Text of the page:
Each year, upon publication of this issue, we hear from readers who want to know how we could have recognized so many restaurants yet neglected to honor such-and-such well-regarded establishment. Usually it comes down to a matter of a certain eatery, even if one of the best, simply not fitting squarely into any specific category — or else, over time, having fit into that category once too often. This year, we asked ourselves: How can we possibly leave out Michy's and OLA? Doug Rodriguez of the latter was among the first to create Nuevo Latino cuisine and put it in a South Florida context, and he still does so better than anyone else. Michelle Bernstein helped locally pioneer the idea of a big-name chef offering high-quality fare in an unpretentious neighborhood restaurant setting — the gastronomic equivalent of a rock star going from arena shows to small venues. The cuisine at both establishments pulsates with vibrant, often surprising flavors and a creativity born of culinary genius. Let's just call OLA and Michy's two of our best. Period.

Azul Restaurant

Clay Conley took over as top toque at Azul in 2005. The prior chef, Michelle Bernstein, had propelled the property to the top of the hotel restaurant heap; Conley, a protégé of Boston celebrity chef Todd English, has kept it there. His clean, precise preparations of Mediterranean cuisine (along with some American and Asian touches) boast multiple flavors and often involve various takes of one main ingredient on the plate. To wit: a duet of Sonoma rabbit — the loin wrapped in bacon, the leg braised, and the whole served with mustard cream, herbed spaetzle, and pickled cipollini onions ($38); or Moroccan-inspired lamb harissa, featuring the loin, shank, and grilled chop with pepper salad and raita ($44). Nobody makes a better clam chowder either; Azul's rendition is chock full of crisp strips of Ipswitch bivalves, pork belly confit, and malt vinegar aioli ($16). The wine program spans 700 global labels, service is stellar, and the dining room — with a white marble exhibition kitchen and floor-to-ceiling views of Biscayne Bay — is among the most beautiful in town. Yes, Azul still represents the summit of hotel dining, but it's not lonely at the top — make sure to reserve for lunch or dinner, because we are not alone in noting Conley's talents.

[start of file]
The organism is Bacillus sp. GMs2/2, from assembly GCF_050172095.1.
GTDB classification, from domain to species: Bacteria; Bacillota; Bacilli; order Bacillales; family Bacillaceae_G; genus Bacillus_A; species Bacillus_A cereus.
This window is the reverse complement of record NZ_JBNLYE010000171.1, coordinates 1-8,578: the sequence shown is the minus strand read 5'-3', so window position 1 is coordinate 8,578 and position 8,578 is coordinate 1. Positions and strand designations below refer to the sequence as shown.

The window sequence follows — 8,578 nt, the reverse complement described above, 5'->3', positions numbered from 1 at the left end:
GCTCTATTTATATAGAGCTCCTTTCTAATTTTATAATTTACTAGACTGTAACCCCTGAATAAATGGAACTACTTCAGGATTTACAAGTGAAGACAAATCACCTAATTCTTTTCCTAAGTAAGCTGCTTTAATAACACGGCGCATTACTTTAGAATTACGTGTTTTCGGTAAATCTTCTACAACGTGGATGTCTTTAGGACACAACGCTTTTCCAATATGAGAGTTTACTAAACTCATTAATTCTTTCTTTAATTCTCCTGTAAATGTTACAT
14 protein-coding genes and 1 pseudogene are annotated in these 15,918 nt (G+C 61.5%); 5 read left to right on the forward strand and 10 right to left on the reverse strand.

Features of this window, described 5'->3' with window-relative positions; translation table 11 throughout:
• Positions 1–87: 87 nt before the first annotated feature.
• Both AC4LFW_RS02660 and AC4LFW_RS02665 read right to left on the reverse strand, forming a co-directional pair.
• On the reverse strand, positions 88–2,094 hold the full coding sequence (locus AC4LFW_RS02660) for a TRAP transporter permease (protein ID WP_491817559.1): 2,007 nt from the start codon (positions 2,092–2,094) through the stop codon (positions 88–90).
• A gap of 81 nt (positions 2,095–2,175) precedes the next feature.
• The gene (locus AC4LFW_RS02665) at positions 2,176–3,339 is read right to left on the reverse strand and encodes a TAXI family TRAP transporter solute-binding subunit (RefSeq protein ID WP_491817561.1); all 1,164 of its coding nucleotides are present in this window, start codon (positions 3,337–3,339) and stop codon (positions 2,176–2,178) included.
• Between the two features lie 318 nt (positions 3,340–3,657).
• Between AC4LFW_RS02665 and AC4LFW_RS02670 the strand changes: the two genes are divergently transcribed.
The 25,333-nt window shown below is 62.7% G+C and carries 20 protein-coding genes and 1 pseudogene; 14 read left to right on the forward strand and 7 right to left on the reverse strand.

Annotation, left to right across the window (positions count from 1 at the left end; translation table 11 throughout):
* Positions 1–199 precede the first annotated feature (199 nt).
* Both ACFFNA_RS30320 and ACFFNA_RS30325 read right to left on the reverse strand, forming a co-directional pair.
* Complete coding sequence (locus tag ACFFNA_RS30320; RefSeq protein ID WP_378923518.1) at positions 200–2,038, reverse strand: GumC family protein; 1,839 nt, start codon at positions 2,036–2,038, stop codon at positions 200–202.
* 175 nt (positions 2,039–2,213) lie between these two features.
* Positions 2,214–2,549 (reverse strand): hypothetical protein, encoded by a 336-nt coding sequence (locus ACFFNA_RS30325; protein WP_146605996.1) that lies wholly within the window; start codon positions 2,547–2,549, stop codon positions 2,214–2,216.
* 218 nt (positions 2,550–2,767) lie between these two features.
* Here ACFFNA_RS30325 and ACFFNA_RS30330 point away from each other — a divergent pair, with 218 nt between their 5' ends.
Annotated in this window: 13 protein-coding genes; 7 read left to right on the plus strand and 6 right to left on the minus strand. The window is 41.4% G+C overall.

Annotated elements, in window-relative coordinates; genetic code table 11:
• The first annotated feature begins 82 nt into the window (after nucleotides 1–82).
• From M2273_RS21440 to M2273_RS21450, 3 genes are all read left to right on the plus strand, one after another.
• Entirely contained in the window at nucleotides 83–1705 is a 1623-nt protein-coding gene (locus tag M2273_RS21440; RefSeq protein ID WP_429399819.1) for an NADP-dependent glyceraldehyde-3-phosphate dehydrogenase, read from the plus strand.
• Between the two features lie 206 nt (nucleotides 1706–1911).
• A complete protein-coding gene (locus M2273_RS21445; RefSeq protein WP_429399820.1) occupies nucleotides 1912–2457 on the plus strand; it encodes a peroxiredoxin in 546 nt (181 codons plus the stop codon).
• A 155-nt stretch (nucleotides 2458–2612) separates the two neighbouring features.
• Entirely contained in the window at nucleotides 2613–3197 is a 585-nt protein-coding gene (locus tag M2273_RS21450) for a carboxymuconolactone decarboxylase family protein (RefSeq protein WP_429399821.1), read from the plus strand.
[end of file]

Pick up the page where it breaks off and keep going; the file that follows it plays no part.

Solo Cafe and Patisserie at the Fontainebleau

The strawberry marshmallow tart looks like a ruby-studded hat for a pampered parakeet. The chocolate macaroon could be an ottoman for Trump's pet caterpillar. And the champagne truffles: eyes for an ostentatious snowman. Imagination runs amok when confronted with glistening display cases arrayed with éclairs, meringues, pralines, petits fours, and all sorts of dashing desserts that Willy Wonka woulda made if he were born in France. That's where Solo's award-winning pastry chef (and master chocolatier) Jean-Marie Auboine comes from, and his creations are as stunningly presented and astonishingly luscious as those found in any Parisian patisserie (prices per individual treat range from $2 to $6). This pastry shop/café is found adjacent to the Fontainebleau Hotel's elegant lobby, and as the day progresses (open 6 a.m. to 9 p.m. daily), so does the menu — from an emphasis on espressos and pastries to a more substantial selection of salads and sandwiches. The Fontainebleau's iconic cakes, synonymous with the hotel since 1954, are also available — plus there's a doughnut counter, espresso counter, and so forth. Solo's desserts are the proverbial toy store for those with a sweet tooth.

Flan — or "Spanish cheesecake," as you might hear some people call it at cocktail parties — tends to inspire mediocrity in chefs. "Damn it!" we've been known to scream as we're being dragged from local restaurants by police. "We didn't order a wet and tasteless sponge for dessert!" But at Havana Harry's, the Coral Gables Versailles competitor where overwhelmed servers do nightly battle with hordes of diners, the pastry chefs still find time to produce the perfect flan. The custard is creamy, not congealed — just firm enough to keep its shape. And it's topped with vanilla ice cream and a masterful homemade caramel sauce. Harry's is the Tiffany brand of flans, but it doesn't carry a steep price: $4.95.

Via Veneto Gelateria

Buried in a tiny strip mall that lies hidden in the shadow of the Kendale Lakes Plaza is a treasure called Via Veneto. You won't find gold or precious stones here, but flavors that once required a trek to the South American hinterlands.

Via Veneto offers traditional Italian flavors of homemade gelato such as vanilla, chocolate, coffee, and stracciatella, but its glory is Latin favorites that are elusive even in Miami. Lucuma gelato seems to be as popular at the shop as it is rare in the States. A fruit native to Peru, lucuma has a rich, maple-syrup sweetness, and desserts made from it have a mellow orange hue. The shop also offers a sorbet made from Peruvian staple chicha morada, as well as the Argentine bariloche, which has a chocolate base.

Via Veneto serves several exotic fruit sorbets — including chirimoya, tamarind, and maracuya — plus Miami jewels mamey and guanabana. You can grab a sugar cone for $4 or choose from a variety of sizes to take home. A container that holds almost two cups costs $8, and the largest, which holds about two pounds, can cost up to $60, depending on the flavor. The shop is open from 1 to 10:30 p.m. Sunday through Thursday and from 1 to 11:30 p.m. Friday and Saturday.

Best Of Miami®

Best Of Miami®